- John Fullerton says (November 2020): “There’s no-one with a more readable narrative flow than James.”
- “An influential and often brilliant crime novelist,” said Lit Hub Weekly, in January 2021
Here comes my latest!
Did she fall or was she pushed?
It should have been a dream come true. Nick always fancied her at school but nothing came of it. Six years later he meets up with her again. This time she wants him. She has left university now and he plays in a jazz-rock band. She leads him into the dark and complex labyrinth of food politics, in which heroes and villains do not come conveniently packaged. Businessmen can be human, animal rights activists can be vicious. Meanwhile, his band is preparing for its biggest ever opportunity – a slot at the world famous Glastonbury Festival. If Nick can make it.
Check it out now – CLICK HERE
- And it follows this surprisingly topical story:
It’s 2001, the start of a new millennium. Disease sweeps the nation, people are quarantined, the government fumbles. The weather is extraordinary and people grumble about illegal immigrants.
Britain’s Foot and Mouth Disease will cost billions and see the death of hundreds of thousands of animals. Farmers will lose their livelihoods and some will kill themselves. When the government is accused of incompetence the General Election will be postponed. All this before September, and that other tragedy on the other side of the world.
2001 was a lifetime ago, yet it could be today.
And also . . . JUST OUT:
A splendid illustrated reference book written with my friend James Havers:
GIFT BOOKS FOR GOOD CAUSES
A magnificent illustrated guide to some gorgeous books you can still find in second-hand bookshops at very reasonable prices. (Assuming you can still find a second-hand bookshop, of course!)
Meanwhile, some of last year’s titles . . .
Have you tasted the delights of my Croome Victorian Saga? After the more than positive response to earlier books in the Croome Saga – that’s After She Drowned and The Captain’s Ward (see below), the third in the trilogy is now out. It’s called Man’s Estate, and forms the climax to the trilogy. I think it’s best if you read The Captain’s Ward first – but what do I know? I’m only the author. Check it out here.
The Croome Victorian Trilogy runs from the 1880s to the early 1890s, telling tales from the growing town of Croome and the nearby Manor. You can read the books in any sequence, though I think you’ll enjoy the trilogy more if you read The Captain’s Ward before the third and latest, Man’s Estate.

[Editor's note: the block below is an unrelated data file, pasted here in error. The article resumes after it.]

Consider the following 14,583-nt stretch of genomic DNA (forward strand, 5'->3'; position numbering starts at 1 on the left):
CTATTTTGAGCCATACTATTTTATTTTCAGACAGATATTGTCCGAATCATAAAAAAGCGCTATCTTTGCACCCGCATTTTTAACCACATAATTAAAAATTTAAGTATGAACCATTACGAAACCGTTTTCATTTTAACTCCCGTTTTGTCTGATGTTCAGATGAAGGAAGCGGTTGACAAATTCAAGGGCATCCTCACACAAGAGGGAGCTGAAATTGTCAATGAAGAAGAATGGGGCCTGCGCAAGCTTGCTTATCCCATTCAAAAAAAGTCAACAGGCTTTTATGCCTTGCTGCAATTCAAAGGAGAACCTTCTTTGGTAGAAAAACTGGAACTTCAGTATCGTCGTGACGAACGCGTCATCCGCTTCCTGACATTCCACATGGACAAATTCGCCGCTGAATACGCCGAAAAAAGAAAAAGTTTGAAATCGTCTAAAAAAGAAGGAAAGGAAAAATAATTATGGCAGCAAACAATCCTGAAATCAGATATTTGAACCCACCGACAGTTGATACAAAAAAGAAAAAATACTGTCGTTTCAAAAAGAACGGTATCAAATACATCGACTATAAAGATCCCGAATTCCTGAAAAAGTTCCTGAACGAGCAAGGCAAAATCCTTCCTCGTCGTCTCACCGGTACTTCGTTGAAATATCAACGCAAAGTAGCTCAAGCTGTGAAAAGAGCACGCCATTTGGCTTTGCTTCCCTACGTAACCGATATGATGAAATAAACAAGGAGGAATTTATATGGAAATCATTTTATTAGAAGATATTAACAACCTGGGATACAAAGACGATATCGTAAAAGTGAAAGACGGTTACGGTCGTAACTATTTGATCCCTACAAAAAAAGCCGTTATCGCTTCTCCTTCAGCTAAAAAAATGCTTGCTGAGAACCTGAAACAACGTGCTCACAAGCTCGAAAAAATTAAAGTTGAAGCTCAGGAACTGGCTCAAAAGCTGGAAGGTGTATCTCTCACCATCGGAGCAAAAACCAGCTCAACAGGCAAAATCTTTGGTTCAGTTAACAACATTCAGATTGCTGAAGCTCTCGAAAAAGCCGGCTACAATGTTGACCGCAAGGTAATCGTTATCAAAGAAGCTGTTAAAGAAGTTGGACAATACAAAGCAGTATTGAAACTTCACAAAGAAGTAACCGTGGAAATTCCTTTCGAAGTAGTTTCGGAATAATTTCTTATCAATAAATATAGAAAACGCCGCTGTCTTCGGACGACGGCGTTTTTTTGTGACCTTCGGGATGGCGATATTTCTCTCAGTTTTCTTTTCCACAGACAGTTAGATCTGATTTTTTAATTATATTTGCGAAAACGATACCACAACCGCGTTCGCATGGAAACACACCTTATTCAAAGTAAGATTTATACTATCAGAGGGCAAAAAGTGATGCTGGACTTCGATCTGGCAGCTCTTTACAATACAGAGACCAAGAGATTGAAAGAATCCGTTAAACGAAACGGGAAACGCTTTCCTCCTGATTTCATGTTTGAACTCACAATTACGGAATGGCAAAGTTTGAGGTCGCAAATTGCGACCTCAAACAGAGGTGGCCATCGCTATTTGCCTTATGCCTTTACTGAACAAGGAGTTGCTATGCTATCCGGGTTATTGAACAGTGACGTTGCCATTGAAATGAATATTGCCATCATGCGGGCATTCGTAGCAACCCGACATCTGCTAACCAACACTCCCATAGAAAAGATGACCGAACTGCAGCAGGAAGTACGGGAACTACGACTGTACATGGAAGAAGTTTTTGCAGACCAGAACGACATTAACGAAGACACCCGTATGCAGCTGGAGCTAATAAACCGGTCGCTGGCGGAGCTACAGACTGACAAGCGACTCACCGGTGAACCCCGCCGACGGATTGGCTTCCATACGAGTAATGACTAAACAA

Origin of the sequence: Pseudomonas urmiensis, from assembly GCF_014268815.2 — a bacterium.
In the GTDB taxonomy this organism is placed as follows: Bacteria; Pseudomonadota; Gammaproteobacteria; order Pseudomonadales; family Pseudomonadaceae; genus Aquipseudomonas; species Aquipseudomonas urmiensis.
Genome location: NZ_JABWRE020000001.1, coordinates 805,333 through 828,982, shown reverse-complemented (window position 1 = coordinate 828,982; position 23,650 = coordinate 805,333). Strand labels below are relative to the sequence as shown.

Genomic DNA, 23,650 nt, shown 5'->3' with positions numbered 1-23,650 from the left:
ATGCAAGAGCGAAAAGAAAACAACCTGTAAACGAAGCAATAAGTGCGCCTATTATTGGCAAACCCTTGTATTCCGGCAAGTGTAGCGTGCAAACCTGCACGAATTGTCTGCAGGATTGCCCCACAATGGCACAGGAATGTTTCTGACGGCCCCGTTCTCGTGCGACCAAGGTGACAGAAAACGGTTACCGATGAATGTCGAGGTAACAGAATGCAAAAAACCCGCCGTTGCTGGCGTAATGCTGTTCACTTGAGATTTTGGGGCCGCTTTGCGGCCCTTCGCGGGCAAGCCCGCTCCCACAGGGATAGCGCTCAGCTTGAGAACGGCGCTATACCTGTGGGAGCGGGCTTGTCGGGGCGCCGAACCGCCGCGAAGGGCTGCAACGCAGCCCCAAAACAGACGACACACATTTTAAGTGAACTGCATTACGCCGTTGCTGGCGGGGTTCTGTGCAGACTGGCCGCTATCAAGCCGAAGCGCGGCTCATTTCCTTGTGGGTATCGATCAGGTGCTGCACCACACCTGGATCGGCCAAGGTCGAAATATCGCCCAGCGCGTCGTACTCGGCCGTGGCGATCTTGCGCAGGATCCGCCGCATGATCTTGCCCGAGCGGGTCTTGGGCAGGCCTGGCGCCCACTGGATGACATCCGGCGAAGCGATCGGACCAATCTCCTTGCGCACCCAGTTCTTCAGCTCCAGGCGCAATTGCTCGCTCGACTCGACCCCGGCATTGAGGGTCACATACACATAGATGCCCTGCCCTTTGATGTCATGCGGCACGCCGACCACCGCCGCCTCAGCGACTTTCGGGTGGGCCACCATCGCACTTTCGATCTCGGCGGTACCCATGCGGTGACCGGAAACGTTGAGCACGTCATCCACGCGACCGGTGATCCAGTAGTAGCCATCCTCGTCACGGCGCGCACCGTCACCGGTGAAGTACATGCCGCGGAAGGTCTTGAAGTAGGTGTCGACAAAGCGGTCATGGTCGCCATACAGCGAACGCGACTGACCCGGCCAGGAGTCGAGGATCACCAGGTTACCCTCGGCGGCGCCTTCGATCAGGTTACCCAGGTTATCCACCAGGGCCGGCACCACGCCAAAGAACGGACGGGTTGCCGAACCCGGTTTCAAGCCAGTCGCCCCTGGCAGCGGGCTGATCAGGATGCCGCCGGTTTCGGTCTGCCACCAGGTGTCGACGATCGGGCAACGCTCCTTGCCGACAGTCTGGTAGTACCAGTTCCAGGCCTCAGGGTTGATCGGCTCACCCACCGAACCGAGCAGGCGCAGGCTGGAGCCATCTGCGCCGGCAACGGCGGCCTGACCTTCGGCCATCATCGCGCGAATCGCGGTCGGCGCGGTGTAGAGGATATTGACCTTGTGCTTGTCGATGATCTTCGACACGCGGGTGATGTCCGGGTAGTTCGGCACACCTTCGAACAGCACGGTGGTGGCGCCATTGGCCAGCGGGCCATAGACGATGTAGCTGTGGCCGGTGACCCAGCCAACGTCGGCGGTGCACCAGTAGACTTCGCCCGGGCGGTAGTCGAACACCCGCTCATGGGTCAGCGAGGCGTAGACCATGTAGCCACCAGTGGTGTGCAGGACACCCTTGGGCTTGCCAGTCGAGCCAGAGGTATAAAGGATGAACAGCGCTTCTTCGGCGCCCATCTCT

Man’s Estate, the third in the Croome saga, takes place in 1893. Two fathers must choose between daughters and sons. The squire’s four children are headed by the tall, proud, good-looking Riordan. Does he deserve to take over the estate? Meanwhile, in Croome itself, should works foreman Nathan Brook favour his prodigal son over his stay-at-home daughter? Available as both a paperback and an ebook:
Earlier in the saga . . . Located in the same semi-rural area around Croome and Milham, The Captain’s Ward tells of the close relationship between a teenage orphan and her charismatic guardian.
But have you read After She Drowned yet? It’s about forbidden love in the Victorian church, and is available as both a paperback and an ebook. CLICK the image to take a peek! Kindle downloads of all my books can be had direct from Amazon: Russell James page Or if you’re trying to avoid Amazon, find my books in other formats by clicking My ebooks at Smashwords
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And finally . . .
As well as my own titles, I also spent several months last year editing, adding notes and illustrations to a Victorian Sensation Novel – Lord Oakburn’s Daughters, by Mrs Henry Wood (best-selling author at the time; her most famous book being East Lynne). Lord Oakburn’s Daughters is now available as a splendid paperback or on Kindle from Amazon or you can check out the story first by clicking HERE. (For full details from my publisher Prospero Books – click HERE)
By the way . . . There’s yet more on me and my other books on ABOUT ME. And I run a blog on books in general, called Booksmatter (because books do) which you can find by clicking and a site devoted to (mainly lesser-known) Victorian illustrators and writers, called VICTORIAN LINES: